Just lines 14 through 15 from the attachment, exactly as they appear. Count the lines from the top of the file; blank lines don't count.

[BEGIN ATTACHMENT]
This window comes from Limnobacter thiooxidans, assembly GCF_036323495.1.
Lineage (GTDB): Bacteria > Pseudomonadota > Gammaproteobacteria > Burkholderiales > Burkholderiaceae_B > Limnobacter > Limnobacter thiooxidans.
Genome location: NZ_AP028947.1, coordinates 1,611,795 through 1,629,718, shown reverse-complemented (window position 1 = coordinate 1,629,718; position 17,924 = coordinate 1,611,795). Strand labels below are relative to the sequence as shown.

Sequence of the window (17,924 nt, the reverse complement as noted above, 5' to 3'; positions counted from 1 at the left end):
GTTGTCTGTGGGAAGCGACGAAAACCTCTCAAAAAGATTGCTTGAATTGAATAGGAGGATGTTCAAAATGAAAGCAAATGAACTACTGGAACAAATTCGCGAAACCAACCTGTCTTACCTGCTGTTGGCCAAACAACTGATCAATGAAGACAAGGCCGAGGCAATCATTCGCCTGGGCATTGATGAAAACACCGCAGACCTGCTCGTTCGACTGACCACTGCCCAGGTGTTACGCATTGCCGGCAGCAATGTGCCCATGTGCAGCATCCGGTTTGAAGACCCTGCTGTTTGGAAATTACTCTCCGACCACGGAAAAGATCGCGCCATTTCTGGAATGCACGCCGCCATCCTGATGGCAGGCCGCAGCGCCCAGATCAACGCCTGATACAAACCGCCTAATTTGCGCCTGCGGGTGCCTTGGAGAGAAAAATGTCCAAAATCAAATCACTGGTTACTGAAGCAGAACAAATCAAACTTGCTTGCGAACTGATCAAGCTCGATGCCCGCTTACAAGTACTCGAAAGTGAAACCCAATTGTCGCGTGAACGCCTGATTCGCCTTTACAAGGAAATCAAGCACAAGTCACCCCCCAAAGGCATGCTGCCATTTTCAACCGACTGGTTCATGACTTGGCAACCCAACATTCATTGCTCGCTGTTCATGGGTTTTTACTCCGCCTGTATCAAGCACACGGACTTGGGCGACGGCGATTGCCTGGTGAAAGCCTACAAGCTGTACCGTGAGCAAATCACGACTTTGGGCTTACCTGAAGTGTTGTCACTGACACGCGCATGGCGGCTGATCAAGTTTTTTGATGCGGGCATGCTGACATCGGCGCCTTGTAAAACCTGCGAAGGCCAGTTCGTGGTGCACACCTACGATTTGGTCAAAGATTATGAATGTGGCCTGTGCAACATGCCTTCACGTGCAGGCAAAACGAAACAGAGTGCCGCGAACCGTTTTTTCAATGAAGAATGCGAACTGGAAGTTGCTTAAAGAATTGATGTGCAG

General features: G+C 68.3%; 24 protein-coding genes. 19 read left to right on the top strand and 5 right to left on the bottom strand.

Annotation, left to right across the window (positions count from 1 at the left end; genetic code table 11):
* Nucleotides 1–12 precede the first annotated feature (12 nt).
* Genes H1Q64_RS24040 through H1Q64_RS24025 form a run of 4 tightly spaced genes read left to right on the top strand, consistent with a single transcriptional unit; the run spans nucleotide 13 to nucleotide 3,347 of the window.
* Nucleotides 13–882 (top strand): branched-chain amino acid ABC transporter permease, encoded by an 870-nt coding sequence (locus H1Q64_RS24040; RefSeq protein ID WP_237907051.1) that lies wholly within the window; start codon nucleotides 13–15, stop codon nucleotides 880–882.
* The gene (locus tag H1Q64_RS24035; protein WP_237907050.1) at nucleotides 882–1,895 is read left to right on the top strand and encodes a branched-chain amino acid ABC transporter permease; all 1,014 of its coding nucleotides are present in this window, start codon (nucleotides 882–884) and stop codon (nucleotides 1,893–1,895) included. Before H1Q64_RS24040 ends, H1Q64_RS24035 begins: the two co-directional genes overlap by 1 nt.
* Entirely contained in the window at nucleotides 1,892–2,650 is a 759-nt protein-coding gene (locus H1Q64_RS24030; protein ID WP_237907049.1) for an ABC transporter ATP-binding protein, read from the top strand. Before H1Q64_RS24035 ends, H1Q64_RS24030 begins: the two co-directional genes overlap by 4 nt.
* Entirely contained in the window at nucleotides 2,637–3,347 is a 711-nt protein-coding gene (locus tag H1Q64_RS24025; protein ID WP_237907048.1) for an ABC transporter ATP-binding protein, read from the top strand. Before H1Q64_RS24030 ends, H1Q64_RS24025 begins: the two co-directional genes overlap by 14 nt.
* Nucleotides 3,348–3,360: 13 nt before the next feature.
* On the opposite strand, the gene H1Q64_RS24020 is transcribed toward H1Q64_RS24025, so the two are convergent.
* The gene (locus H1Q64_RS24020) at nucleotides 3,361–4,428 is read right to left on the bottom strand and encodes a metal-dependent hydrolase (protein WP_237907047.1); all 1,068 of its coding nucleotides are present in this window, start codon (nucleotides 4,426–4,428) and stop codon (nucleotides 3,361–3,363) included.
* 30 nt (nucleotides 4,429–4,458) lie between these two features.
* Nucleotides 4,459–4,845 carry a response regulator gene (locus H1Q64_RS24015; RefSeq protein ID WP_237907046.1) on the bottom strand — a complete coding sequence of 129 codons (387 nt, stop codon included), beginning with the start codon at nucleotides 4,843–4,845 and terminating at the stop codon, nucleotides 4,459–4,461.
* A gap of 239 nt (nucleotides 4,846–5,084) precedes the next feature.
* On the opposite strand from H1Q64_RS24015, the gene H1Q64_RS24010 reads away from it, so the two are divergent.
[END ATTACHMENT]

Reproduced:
* Nucleotides 3,348–3,360: 13 nt before the next feature.
* On the opposite strand, the gene H1Q64_RS24020 is transcribed toward H1Q64_RS24025, so the two are convergent.